“I reminded the student that we don’t live in a bubble, that there is overlap between almost every major — Health Studies can benefit Law, Economics & Public Policy; Law, Economics & Public Policy can benefit Gender, Women & Sexuality Studies; and so on. Nothing is black and white, and I encouraged the student to not write off any of their passions and instead to explore how those passions can be used together to achieve a greater purpose.” 

This is emblematic of Gutierrez’s own educational journey. In addition to majoring in Educational Studies, they are also minoring in GWSS. “The courses in my minor expanded my understanding of the complex intersecting identities that people hold, especially in contexts of social and political power.”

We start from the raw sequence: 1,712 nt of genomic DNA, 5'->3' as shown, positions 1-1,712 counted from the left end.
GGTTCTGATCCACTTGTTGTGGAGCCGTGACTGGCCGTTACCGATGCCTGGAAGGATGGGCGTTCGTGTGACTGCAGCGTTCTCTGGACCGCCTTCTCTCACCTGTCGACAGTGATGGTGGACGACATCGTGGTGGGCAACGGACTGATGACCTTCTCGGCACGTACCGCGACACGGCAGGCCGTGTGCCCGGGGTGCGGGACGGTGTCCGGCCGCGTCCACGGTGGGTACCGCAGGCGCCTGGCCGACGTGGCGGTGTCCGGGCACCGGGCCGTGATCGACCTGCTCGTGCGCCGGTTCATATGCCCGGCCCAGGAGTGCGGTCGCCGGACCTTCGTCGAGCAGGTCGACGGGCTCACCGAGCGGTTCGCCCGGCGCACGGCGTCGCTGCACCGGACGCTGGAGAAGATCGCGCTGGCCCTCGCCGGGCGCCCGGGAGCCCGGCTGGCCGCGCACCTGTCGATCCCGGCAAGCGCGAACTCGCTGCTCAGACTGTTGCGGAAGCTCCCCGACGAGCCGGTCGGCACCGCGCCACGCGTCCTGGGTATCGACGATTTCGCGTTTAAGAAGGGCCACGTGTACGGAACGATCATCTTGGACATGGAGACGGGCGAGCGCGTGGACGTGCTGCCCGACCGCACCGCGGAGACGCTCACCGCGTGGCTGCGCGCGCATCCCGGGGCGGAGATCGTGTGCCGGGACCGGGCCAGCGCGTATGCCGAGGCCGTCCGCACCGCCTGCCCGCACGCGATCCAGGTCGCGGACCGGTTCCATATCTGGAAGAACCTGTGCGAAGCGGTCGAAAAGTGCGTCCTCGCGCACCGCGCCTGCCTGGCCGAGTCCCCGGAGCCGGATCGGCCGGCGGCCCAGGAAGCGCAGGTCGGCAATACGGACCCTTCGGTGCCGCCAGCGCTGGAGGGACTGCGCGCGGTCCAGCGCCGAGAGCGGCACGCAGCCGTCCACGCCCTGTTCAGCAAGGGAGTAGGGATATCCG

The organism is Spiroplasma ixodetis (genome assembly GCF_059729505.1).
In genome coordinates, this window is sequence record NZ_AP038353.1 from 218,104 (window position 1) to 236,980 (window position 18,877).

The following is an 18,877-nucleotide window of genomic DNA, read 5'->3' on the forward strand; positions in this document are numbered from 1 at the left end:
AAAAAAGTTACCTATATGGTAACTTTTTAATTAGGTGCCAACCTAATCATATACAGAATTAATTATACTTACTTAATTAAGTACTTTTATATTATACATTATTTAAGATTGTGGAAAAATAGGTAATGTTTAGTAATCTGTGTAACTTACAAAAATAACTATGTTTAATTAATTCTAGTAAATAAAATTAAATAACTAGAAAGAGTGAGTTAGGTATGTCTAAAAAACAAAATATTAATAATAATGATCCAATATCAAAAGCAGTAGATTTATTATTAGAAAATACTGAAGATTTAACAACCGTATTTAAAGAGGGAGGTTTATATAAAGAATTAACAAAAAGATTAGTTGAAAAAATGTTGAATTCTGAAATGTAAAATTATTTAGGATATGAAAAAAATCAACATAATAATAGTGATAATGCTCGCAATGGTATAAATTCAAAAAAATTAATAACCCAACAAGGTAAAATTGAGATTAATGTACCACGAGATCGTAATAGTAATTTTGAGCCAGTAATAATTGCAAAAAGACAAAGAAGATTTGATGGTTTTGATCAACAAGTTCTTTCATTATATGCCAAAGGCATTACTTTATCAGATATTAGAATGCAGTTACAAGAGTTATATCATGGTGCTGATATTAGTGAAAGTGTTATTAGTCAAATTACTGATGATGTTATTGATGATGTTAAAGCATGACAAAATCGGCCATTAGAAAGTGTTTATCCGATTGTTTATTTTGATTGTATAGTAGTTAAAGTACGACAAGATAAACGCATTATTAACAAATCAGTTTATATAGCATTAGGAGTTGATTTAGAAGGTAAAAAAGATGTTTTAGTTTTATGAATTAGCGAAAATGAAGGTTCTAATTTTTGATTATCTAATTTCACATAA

According to Gutierrez, it has been helpful to use this lens alongside their degree in Educational Studies in many ways — such as understanding the identities of students and educators, who in education holds power and which voices have been devalued or shunned versus those that have been uplifted. 

I encouraged the student to not write off any of their passions and instead to explore how those passions can be used together to achieve a greater purpose.

Levi Gutierrez, senior, Educational Studies

Impacts in the future

Just as Gutierrez made an impact on the students, the professors made an impact on Gutierrez. 

From observing Padilla and Shayne, even as a student they found a number of teaching approaches they hope to carry forward to their own practice, such as creating space for the quiet students.